Tension has built up, especially in the separatist-held areas of Eastern Ukraine's Donetsk region.

On Thursday, several hundred protesters marched on the hotel where the OSCE is based in the city of Donetsk, carrying placards with slogans such as "Your silence kills children" and "While you fatten, innocent civilians die."

Bociurkiw said he believes the protest was orchestrated but agreed that locals have genuine grievances over the shelling of their city that the OSCE is monitoring.

The self-appointed mayor of Donetsk, separatist official Igor Martynov, led the protesters.

Thirty OSCE vehicles were then damaged with spray paint and dollar bills daubed in red paint.

OSCE observers spent hours cleaning the vehicles and checking them for booby traps.

Alexander Hug, deputy chief of the OSCE mission in Ukraine, later called the incident "an act of vandalism, not a protest."

Local residents expressed mixed feelings about the OSCE.

The residents are under a form of economic barricade from the rest of Ukraine because of the difficulty of leaving and returning to separatist areas.

Anna, who didn't want her last name used due to the hostile environment, said monitors never come to her neighborhood but acknowledged the shelling stopped when they were in the city.

Ivan, who also declined to use his last name, said the mission was "quite useless."

He only saw monitors in restaurants where, he pointed out sarcastically, it was hard to tell the direction from which shells were fired into the city.

Source: CNN

Tuesday, July 28, 2015

Ukraine Must Be Armed to Counter Putin’s Advance

LONDON, England -- From the outset of the Ukraine crisis, the West has acted on the premise that economic sanctions would induce Russia to modify its actions.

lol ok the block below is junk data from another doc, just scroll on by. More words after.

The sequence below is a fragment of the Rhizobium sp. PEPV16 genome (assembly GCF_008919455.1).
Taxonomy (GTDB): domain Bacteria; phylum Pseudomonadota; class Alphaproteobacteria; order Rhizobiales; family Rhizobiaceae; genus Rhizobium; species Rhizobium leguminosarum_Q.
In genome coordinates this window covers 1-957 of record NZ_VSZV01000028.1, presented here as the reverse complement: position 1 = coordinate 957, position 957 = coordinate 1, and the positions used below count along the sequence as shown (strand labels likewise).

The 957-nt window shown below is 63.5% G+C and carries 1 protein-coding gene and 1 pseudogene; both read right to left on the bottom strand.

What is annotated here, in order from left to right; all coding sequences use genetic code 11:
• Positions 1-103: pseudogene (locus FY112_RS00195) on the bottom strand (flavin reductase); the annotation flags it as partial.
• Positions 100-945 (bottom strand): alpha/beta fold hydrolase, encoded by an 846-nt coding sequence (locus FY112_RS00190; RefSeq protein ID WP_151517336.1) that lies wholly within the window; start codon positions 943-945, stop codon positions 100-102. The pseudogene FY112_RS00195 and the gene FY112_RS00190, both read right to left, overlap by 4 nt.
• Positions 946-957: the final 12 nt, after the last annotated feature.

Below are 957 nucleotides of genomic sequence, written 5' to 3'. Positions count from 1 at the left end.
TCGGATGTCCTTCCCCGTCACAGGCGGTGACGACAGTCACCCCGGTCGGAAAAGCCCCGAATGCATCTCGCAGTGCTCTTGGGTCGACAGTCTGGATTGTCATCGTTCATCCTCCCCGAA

Members of the Ukrainian armed forces gather on armored vehicles on the roadside near the village of Vidrodzhennya outside Artemivsk, Donetsk region, Ukraine, June 9.

But while sanctions do constrain capacity, they do not constrain behavior.

Their immediate impact is bearable.

Moreover, they do nothing to diminish Russia’s most usable and effective form of power: military force.

Given the stakes, the case for strengthening Ukraine’s defenses is compelling.

The Russian military offensive of August 2014 secured diplomatic concessions in Minsk that would not have been granted otherwise.

An even more devastating offensive of January to February 2015, in blatant violation of the first Minsk agreement, produced a second Minsk accord even more flawed than the first.

According to its terms, future election conditions, constitutional reform and the restoration of border control are subject to the agreement of the separatists, who have license to withhold their consent indefinitely.

It is blindingly obvious to the Kremlin that the separatist enclaves are neither absorbable by Russia nor sustainable in the long term.

They are useful solely as a bridgehead for securing Russia’s wider objectives in Ukraine: its “federalization” (loss of sovereignty), “non-bloc status” (enforced neutrality) and the abandonment of its European course.

So far, military force has been the arbiter of this process.

But if Russia’s military card is devalued, so is the bridgehead.

And there are good reasons to believe strengthening Kiev’s military muscle would be effective.

Russia has underestimated Ukraine’s resilience.

Ukrainian national sentiment and civil society have been strengthened by the war, especially in the east.

It also has underestimated the capacity of Ukraine’s fighting forces.